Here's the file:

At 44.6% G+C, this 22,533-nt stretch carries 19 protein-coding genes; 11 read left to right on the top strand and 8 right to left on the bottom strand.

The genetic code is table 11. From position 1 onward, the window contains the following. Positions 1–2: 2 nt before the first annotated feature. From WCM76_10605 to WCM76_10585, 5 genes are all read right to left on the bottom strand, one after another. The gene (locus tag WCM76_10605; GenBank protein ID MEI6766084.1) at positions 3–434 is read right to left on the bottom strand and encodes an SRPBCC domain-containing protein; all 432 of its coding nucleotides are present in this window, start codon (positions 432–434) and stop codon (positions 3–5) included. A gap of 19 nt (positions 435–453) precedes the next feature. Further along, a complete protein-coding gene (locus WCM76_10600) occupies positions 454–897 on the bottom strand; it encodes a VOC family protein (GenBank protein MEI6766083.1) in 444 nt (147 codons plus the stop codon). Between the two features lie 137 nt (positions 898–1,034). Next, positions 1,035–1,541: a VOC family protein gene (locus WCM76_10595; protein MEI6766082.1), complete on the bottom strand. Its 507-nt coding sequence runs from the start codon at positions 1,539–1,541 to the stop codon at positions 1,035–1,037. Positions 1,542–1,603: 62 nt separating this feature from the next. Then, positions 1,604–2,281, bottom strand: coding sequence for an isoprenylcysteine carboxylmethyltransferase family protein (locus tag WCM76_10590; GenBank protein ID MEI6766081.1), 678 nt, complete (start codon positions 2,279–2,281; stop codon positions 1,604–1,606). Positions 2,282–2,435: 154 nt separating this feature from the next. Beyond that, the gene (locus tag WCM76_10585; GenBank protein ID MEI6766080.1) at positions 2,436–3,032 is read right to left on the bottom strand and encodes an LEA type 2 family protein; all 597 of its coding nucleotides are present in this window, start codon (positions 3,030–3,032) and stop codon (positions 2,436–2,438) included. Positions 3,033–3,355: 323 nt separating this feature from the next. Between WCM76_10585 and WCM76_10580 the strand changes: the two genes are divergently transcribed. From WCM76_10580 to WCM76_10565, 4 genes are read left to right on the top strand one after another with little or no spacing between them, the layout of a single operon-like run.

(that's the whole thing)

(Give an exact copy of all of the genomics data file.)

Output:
At 44.6% G+C, this 22,533-nt stretch carries 19 protein-coding genes; 11 read left to right on the top strand and 8 right to left on the bottom strand.

The genetic code is table 11. From position 1 onward, the window contains the following. Positions 1–2: 2 nt before the first annotated feature. From WCM76_10605 to WCM76_10585, 5 genes are all read right to left on the bottom strand, one after another. The gene (locus tag WCM76_10605; GenBank protein ID MEI6766084.1) at positions 3–434 is read right to left on the bottom strand and encodes an SRPBCC domain-containing protein; all 432 of its coding nucleotides are present in this window, start codon (positions 432–434) and stop codon (positions 3–5) included. A gap of 19 nt (positions 435–453) precedes the next feature. Further along, a complete protein-coding gene (locus WCM76_10600) occupies positions 454–897 on the bottom strand; it encodes a VOC family protein (GenBank protein MEI6766083.1) in 444 nt (147 codons plus the stop codon). Between the two features lie 137 nt (positions 898–1,034). Next, positions 1,035–1,541: a VOC family protein gene (locus WCM76_10595; protein MEI6766082.1), complete on the bottom strand. Its 507-nt coding sequence runs from the start codon at positions 1,539–1,541 to the stop codon at positions 1,035–1,037. Positions 1,542–1,603: 62 nt separating this feature from the next. Then, positions 1,604–2,281, bottom strand: coding sequence for an isoprenylcysteine carboxylmethyltransferase family protein (locus tag WCM76_10590; GenBank protein ID MEI6766081.1), 678 nt, complete (start codon positions 2,279–2,281; stop codon positions 1,604–1,606). Positions 2,282–2,435: 154 nt separating this feature from the next. Beyond that, the gene (locus tag WCM76_10585; GenBank protein ID MEI6766080.1) at positions 2,436–3,032 is read right to left on the bottom strand and encodes an LEA type 2 family protein; all 597 of its coding nucleotides are present in this window, start codon (positions 3,030–3,032) and stop codon (positions 2,436–2,438) included. Positions 3,033–3,355: 323 nt separating this feature from the next. Between WCM76_10585 and WCM76_10580 the strand changes: the two genes are divergently transcribed. From WCM76_10580 to WCM76_10565, 4 genes are read left to right on the top strand one after another with little or no spacing between them, the layout of a single operon-like run.